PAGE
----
Monday, March 15, 2010
A Good Count
2010 Census forms begin making their way to mailboxes across the nation this week and the people-counting efforts are getting extra attention in Edgecombe County. 10 years ago, when Census workers were doing their tallies for the 2000 Census, much of the county was still in disarray. Flooding from Hurricane Floyd put 40 percent of Edgecombe under water and forced thousands of people from their homes and into temporary housing only about 5 months before the Census began.
As a result, Edgecombe County leaders say many residents were missed in the 2000 count. In a county that's been suffering through high unemployment and other economic malaise for more than 15 years, missing parts of the population in the Census--and the millions of federal dollars that could cost--is a major thing.
This time around, county officials are going all-out to make sure everyone in Edgecombe is counted. In reminding citizens to fill out their Census questionnaires, county leaders are also letting them know about the millions of dollars at stake if Edgecombe County is under-represented. Census workers are also involved, meeting with church groups and other local organizations to get the message coming in from many different directions. Edgecombe's official population has been somewhat unclear to many of the people who live there--hopefully the 2010 Census will remove the confusion.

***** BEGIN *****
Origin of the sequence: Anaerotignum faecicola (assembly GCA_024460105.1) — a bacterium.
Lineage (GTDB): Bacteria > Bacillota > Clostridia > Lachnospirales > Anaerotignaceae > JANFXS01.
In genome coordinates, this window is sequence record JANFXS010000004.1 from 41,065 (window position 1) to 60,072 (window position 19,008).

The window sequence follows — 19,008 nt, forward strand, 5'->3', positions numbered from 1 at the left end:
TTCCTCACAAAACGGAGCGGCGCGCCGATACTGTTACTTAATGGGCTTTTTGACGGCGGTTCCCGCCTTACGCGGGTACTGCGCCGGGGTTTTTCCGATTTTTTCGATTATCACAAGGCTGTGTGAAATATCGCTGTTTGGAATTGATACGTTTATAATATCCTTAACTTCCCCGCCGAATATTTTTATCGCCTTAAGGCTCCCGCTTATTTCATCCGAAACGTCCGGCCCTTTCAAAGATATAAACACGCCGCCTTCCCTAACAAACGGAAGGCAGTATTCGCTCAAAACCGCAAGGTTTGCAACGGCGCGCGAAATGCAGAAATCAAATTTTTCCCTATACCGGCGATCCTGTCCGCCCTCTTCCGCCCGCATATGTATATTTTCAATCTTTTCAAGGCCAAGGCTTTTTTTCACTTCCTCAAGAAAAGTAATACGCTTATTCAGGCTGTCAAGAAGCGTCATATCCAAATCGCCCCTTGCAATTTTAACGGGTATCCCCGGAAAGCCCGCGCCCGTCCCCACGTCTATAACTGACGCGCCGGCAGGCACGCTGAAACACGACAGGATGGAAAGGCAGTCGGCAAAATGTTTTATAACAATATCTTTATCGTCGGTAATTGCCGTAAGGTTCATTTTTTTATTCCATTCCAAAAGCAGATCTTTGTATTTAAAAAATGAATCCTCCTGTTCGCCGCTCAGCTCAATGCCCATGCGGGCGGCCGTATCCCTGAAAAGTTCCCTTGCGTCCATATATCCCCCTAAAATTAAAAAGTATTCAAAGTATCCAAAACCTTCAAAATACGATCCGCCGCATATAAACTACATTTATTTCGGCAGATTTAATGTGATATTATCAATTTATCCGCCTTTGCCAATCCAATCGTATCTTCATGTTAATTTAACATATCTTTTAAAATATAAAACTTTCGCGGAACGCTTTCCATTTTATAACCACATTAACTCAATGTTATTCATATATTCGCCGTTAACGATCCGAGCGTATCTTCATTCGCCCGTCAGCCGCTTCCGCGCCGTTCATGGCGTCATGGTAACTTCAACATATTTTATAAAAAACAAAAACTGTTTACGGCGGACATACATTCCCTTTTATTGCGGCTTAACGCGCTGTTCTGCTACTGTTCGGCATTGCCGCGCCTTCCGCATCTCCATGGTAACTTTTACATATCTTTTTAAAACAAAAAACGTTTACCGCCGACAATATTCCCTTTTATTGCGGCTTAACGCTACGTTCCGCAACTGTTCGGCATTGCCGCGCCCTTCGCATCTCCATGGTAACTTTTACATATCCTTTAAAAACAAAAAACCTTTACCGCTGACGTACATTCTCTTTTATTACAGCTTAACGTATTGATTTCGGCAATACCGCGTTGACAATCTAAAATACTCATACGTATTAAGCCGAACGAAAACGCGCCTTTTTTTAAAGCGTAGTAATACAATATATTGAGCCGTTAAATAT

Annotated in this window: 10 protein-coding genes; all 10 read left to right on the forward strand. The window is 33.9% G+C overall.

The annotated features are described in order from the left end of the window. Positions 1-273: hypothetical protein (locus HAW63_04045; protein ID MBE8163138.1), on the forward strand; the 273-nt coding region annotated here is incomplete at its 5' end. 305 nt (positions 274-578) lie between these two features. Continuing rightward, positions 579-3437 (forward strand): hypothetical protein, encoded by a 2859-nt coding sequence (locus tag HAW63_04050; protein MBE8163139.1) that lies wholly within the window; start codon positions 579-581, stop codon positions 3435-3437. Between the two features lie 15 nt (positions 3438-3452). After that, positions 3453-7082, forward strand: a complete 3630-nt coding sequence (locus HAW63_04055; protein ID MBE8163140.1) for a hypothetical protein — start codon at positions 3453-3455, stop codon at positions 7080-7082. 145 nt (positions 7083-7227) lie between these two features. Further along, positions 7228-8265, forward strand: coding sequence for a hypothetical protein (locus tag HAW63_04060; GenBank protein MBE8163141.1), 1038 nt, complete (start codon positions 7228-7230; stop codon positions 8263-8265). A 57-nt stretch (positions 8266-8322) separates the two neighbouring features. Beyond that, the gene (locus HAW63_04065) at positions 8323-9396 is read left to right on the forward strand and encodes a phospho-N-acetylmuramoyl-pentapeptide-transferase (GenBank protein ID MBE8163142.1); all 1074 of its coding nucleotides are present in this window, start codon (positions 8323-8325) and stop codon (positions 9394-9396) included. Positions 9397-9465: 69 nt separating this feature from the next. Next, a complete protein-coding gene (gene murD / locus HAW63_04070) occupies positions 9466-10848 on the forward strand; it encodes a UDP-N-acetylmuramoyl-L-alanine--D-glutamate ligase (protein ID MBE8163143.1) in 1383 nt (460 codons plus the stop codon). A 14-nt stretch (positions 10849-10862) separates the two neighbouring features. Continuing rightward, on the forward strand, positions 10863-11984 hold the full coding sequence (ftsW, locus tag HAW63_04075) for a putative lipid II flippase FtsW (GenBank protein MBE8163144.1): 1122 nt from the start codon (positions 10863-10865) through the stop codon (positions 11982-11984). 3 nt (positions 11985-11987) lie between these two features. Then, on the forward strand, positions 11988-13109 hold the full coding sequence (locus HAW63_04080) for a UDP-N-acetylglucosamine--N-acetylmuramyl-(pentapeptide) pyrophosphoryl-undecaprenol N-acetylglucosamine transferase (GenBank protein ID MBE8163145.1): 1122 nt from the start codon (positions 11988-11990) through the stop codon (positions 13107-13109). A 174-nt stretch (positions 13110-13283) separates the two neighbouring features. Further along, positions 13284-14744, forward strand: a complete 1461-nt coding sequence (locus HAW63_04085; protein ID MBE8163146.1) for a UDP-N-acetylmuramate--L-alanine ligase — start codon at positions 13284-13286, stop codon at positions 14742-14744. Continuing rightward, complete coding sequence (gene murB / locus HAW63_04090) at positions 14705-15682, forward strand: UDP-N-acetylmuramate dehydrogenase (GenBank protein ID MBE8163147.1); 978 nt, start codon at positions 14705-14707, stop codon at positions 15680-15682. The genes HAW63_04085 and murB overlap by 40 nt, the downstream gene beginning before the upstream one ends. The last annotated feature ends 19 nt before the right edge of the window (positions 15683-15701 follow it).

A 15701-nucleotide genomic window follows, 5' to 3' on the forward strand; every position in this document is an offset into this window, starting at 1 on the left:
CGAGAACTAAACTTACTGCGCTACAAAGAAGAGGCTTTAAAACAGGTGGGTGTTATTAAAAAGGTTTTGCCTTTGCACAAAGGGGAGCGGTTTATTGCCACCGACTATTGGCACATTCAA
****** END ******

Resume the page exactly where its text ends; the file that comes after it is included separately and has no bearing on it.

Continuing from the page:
The Regional Census office for eastern North Carolina is in Rocky Mount and so far applications from temporary employees have been brisk. "We have gotten a good response in Edgecombe and Nash counties," said Lindberg White, Jr., the Manager of the Rocky Mount Census office. Edgecombe has one of North Carolina's highest unemployment rates, but White doesn't believe that's the only reason so many people have been interested in the part-time Census work. He says it's most difficult to find qualified applicants in counties that are more rural and sparsely-populated than Edgecombe.
The Rocky Mount office oversees people-counting efforts in 17 eastern North Carolina counties. White says it's hard to put an exact figure on the number of people that will ultimately be hired to help with the Census because of turn-over and other things, but he expects it will be somewhere in the neighborhood of 1800 workers. White says he won't know exactly how many people he'll need until the Census questionnaires start coming back: the more residents who mail in the Census form, the fewer workers needed to go door-to-door.
Those who are hired can expect to earn between $11 and $14 an hour and could potentially have Census-related work through the fall.